If you’ve ever been to an NFL game, or a bar in the fall for that matter, you’re all too aware of the chaos that can ensue with the perfect storm of brews, touchdowns, and bone-crushing hits. It’s in our blood, football is as American as lawsuits and obesity, and it’s our national right to get hammered in the upper deck and rain insults and suds on the out-of-town fans, right?
Hold the phone homie, because security is stepping their game up, and when you get kicked out of an NFL stadium now it ain't as easy as paying the toll to cross the bridge back in. Starting this season the NFL has collaborated with Dr. Ari J. Novick, a sports psychotherapist, anger management and parent educator, to come up with the Fan Conduct Class. We caught up with the good doctor to grill him about the program and find out just what’s in store for all you degenerates who think it’s necessary to start finding another excuse to get wasted tailgating for a 1 p.m. kickoff at 8 a.m. SMH.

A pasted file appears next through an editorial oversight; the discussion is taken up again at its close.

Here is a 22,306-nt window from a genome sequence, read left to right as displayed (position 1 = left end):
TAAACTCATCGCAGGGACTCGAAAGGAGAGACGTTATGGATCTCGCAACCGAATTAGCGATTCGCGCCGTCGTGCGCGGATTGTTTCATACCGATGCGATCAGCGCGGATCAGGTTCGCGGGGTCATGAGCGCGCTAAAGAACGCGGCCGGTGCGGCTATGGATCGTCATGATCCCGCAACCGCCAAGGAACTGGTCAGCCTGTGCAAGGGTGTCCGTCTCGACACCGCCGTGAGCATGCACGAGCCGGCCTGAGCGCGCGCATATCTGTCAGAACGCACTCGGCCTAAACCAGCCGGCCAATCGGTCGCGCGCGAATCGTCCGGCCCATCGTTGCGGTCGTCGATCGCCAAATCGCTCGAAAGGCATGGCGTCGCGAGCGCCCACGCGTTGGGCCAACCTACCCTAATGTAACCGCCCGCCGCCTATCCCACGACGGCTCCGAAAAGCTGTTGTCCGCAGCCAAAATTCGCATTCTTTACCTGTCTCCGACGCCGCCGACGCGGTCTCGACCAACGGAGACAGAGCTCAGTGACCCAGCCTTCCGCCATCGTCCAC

Interview by Adam Silvers (@silversurfer103)

How did the fan conduct class come about?

We originally piloted a program with MetLife Stadium, which at the time was the Meadowlands Stadium. This was in 2010, and at that time the director of security of that stadium contacted us and asked if we could create a customized online alcohol awareness program to address fans who were ejected from their stadium for violating the stadium’s code of conduct policy. [Our focus was on] alcohol violations specifically, because it was a big problem at that stadium.
So we created a four-hour class and they piloted a program where fans who were ejected had to go through this program in order to return to the stadium legally. If they didn’t take the class and were caught on stadium grounds they could get arrested for trespassing. After that first season of piloting the program it was very successful, they had no repeat offenders. [This year] the NFL asked if we could make a more encompassing program that was more of a fan conduct class that addressed not just alcohol related issues, but all fan conduct and potential fan conduct violations. So we did and the program was then made a “best practice policy” league wide, so for this NFL season all 32 teams are participating.